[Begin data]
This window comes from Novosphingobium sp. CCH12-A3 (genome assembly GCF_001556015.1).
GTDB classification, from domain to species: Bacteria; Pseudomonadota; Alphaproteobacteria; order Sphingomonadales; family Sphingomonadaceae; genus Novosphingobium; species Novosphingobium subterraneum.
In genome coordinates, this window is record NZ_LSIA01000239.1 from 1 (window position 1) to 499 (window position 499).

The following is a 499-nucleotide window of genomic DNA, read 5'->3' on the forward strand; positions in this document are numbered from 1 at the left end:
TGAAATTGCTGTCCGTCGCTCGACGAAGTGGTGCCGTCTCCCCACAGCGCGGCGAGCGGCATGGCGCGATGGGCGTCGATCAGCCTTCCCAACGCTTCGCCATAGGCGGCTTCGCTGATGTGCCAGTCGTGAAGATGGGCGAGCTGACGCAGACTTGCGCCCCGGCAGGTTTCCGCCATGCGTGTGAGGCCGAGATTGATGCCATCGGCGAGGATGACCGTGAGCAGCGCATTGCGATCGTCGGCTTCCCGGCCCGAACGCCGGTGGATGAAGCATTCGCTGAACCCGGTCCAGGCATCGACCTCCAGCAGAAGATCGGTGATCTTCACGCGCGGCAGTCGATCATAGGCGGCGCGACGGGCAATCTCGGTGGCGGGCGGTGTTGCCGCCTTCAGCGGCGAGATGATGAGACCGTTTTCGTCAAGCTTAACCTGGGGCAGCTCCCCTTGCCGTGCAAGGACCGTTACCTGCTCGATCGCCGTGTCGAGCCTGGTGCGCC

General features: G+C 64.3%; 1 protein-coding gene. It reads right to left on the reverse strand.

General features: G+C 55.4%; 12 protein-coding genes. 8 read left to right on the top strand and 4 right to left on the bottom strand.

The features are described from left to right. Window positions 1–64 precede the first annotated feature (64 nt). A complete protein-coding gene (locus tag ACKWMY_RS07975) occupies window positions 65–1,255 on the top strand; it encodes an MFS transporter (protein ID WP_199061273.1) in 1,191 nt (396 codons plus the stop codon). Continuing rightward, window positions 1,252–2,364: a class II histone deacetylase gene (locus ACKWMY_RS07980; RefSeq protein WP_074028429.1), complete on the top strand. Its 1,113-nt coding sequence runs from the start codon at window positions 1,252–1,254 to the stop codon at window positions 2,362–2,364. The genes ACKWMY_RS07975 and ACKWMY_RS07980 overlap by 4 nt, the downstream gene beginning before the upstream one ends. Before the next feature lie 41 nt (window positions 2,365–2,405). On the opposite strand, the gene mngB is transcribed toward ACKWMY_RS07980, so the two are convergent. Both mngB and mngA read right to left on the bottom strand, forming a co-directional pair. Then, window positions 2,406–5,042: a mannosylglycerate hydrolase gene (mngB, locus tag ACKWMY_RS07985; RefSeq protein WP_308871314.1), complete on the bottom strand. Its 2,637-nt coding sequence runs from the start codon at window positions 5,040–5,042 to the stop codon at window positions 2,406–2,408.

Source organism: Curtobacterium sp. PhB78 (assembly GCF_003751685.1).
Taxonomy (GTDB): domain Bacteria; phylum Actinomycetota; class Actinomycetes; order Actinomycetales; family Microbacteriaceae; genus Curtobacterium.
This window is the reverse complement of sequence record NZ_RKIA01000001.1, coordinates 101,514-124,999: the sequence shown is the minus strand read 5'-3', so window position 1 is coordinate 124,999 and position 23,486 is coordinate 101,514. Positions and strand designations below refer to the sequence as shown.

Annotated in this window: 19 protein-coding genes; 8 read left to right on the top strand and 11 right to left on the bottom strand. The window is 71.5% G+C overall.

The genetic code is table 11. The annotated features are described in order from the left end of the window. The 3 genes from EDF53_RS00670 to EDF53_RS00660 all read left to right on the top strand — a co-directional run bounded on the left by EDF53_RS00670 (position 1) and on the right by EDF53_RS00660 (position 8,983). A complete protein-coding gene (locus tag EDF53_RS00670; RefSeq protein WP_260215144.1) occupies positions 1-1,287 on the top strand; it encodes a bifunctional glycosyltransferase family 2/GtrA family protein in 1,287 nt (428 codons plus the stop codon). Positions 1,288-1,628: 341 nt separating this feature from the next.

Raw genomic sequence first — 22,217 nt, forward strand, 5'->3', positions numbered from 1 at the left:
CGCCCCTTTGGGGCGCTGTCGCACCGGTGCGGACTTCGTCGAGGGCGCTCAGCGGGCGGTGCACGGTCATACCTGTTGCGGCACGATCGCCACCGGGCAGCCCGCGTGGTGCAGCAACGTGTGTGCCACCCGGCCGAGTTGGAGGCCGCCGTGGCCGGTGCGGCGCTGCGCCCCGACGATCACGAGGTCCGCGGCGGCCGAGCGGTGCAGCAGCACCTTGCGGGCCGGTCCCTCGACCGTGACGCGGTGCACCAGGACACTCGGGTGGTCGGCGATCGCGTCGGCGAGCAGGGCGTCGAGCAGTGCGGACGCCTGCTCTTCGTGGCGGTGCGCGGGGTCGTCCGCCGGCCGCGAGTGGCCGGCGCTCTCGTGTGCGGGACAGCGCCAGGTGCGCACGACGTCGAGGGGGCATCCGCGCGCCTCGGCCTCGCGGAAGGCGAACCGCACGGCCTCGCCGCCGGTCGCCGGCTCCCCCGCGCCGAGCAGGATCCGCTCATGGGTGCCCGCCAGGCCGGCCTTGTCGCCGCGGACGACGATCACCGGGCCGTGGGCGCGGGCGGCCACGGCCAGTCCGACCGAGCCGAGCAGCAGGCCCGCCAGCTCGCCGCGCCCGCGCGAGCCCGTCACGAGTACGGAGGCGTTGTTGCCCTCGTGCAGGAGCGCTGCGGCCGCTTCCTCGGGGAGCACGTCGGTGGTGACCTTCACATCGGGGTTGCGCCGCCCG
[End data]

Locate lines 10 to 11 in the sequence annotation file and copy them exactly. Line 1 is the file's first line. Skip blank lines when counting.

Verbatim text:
Taxonomy (GTDB): domain Bacteria; phylum Actinomycetota; class Actinomycetes; order Actinomycetales; family Microbacteriaceae; genus Curtobacterium.
This window is the reverse complement of sequence record NZ_RKIA01000001.1, coordinates 101,514-124,999: the sequence shown is the minus strand read 5'-3', so window position 1 is coordinate 124,999 and position 23,486 is coordinate 101,514. Positions and strand designations below refer to the sequence as shown.